One business lesson I learned long ago is that meaningful progress only occurs when an imprimatur—an official sanctioning or approval statement—for improvement exists. In the business world, a high-level person or committee must give their formal permission for personnel in the organization to proceed to make improvement. Fundamental to every improvement initiative is the need to provide personal-written or verbal permission to make improvements.
Many managers are surprised to learn this. They believe that every employee has the responsibility to improve his or her job, and that no special permission is needed. The reality is most employees, supervisors, and managers are consumed by the routine activities of their daily jobs—they get their work done, on time, and with a good effect on the customers. Most employees simply do not have the time to make improvements.
Additionally, employees who are inclined to make improvements are faced with many barriers. First, in today’s complex world (where processes and technology are tightly intertwined) a single change to one area generally affects several other areas. While employees may be able to influence their own department to make a change, they rarely can influence an outside area. Consequently, when one unit puts forth an unsolicited change, other affected units will either ignore the proposed change, or try to stop it because the change has undesirable consequences.
A second barrier serves to dissuade those entrepreneurial employees who want to make improvements. This barrier is one of social custom. For whatever reason, people need specific and formal permission to make improvements. If you think this is a hollow statement, try this experiment at home. Go into one of your spouse’s favorite rooms and rearrange the things in that room under the pretext of making an improvement. Make the change without talking to your wife or husband or asking permission. The reaction you will likely get from them is the same reaction many employees get when they approach a manager with an unsolicited improvement idea: “Who asked you to do this?” Frequently, this is the last time the employee will offer up an unsolicited idea for consideration.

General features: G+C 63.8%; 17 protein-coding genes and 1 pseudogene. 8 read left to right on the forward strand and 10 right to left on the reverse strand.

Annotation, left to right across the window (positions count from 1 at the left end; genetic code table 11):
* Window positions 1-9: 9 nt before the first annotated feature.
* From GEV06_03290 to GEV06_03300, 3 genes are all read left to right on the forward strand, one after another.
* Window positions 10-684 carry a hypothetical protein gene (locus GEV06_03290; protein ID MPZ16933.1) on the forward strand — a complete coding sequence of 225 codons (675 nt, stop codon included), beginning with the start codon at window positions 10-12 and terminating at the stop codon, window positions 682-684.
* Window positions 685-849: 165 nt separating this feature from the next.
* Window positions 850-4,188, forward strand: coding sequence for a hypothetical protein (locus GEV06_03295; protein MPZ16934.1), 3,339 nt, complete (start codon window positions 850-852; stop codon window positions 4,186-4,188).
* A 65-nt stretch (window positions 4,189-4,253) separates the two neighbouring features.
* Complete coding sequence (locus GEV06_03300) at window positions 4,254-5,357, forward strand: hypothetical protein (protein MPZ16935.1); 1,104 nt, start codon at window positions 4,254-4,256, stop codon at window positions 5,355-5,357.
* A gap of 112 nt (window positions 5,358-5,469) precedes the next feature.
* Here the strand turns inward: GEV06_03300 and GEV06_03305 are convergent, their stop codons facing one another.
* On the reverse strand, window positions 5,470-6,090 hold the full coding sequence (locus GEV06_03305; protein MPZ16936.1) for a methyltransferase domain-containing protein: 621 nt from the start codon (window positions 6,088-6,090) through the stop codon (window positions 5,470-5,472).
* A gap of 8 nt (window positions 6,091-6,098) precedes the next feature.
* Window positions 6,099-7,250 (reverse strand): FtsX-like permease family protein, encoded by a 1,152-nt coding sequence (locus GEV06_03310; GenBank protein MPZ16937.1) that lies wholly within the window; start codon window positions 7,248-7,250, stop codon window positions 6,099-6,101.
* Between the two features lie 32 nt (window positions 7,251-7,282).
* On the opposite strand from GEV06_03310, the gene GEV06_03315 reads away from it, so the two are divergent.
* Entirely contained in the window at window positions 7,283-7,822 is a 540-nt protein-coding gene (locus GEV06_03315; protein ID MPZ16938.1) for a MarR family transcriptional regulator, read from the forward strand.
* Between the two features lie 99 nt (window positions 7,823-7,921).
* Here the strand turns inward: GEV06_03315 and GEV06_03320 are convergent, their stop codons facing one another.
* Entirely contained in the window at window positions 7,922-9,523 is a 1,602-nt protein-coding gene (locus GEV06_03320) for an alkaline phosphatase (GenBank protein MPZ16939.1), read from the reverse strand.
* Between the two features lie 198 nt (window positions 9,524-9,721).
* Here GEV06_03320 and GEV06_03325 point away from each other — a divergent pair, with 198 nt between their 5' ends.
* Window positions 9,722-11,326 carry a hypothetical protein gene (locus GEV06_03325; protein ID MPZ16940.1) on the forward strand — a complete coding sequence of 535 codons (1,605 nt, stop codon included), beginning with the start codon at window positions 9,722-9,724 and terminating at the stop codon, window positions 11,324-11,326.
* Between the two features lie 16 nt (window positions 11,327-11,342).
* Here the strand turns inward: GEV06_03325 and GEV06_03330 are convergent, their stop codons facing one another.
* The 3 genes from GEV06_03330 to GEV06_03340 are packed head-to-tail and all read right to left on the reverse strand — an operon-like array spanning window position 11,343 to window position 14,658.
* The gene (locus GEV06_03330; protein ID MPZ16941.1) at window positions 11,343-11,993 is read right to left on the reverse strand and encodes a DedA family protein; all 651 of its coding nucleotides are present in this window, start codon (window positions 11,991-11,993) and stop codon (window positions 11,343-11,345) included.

In short, people wait for permission before volunteering their ideas for improvement. While a whole lot more is needed to bring improvement changes into the workplace, the beginning step is an imprimatur.
Greg Madsen is a senior consultant for The Robert E. Nolan Co., a management consulting firm specializing in the insurance industry.
The opinions of bloggers on www.insurancenetworking.com do not necessarily reflect those of Insurance Networking News.
Register or login for access to this item and much more
All Digital Insurance content is archived after seven days.
Community members receive:
- All recent and archived articles
- Conference offers and updates
- A full menu of enewsletter options
- Web seminars, white papers, ebooks
Already have an account? Log In
Don't have an account? Register for Free Unlimited Access